As for tracking my own fuel economy, why the hell would I do that. I keep my foot in it till it runs low then fill er up. However I wouldnt purport to know if I used more or less than I did last month before I did a modification.
 

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I find it interesting that so many claim that disabling VCM caused no decrease in fuel economy, based purely on faith and anecdotal observation.
This makes me laugh. Anecdotal observation is the only way to generate fuel consumption numbers - you watch how far you drive and you watch how much fuel you pump into your tank. Divide one value by the other and presto; a miles per gallon value that actually means something to you in real life.

If you believe you are getting the fuel economy that Honda says you should be without ever verifying it with your own calculations, you are taking far more on faith than any of us who have installed a VCM suppression device. And you're on much shakier ground doing it.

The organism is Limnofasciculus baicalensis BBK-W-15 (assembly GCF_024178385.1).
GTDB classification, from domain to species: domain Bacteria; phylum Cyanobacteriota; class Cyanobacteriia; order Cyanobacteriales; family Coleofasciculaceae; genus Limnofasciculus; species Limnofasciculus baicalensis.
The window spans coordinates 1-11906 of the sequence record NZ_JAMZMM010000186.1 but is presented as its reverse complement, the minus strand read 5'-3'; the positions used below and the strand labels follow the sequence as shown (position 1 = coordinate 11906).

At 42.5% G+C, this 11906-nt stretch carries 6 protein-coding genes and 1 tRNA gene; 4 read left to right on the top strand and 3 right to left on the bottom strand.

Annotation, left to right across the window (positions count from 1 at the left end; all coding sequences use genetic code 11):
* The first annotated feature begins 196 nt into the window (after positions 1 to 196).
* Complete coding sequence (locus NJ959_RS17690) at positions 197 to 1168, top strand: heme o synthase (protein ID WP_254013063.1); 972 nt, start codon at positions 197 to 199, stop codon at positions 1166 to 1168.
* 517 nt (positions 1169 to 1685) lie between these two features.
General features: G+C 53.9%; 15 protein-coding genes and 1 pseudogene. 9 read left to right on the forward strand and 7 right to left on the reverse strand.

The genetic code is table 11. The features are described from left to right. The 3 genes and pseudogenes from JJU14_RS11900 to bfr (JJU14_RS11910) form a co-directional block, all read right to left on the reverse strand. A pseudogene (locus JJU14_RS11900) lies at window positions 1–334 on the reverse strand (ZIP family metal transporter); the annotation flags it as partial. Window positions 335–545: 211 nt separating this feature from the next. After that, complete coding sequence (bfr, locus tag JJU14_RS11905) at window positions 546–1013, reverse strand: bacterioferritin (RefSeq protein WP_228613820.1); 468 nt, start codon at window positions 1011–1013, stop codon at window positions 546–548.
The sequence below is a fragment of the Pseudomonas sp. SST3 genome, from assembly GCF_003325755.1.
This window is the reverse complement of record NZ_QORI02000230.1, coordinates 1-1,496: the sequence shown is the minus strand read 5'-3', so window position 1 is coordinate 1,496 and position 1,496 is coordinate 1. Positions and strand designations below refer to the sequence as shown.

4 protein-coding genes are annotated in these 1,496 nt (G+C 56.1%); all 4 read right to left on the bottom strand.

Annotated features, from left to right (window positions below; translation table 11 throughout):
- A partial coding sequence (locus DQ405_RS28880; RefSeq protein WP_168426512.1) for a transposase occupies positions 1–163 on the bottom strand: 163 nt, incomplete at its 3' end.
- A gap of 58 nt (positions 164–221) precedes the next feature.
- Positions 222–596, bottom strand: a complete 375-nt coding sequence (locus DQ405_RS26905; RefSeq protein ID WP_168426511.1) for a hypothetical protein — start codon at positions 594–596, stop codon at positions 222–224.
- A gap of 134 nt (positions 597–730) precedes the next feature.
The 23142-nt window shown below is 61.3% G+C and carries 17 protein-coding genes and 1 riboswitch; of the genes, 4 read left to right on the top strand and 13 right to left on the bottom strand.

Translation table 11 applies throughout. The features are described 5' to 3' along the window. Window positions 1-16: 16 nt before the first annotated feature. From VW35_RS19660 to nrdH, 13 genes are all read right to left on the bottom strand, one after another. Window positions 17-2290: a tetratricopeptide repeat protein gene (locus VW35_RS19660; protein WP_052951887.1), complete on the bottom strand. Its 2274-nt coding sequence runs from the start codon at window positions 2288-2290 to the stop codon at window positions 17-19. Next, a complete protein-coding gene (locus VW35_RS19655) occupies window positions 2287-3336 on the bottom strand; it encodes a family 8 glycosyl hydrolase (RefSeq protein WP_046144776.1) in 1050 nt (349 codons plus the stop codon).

Logical fail, do I have to explain why? I am not claiming I get the mileage Honda says I should get, thats an entirely different equation that no one could prove nor is even important. I am merely saying you could not reliably claim mileage is unchanged before and after a modification without accurate telemetry and measurement both before and after. Can you direct me to anyones' "real life" documentation here that I missed?

The rest of your post was interesting, informative and probably quite accurate. Thank you for that.
 

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Logical fail, do I have to explain why? I am not claiming I get the mileage Honda says I should get, thats an entirely different equation that no one could prove nor is even important. I am merely saying you could not reliably claim mileage is unchanged before and after a modification without accurate telemetry and measurement both before and after. Can you direct me to anyones' "real life" documentation here that I missed?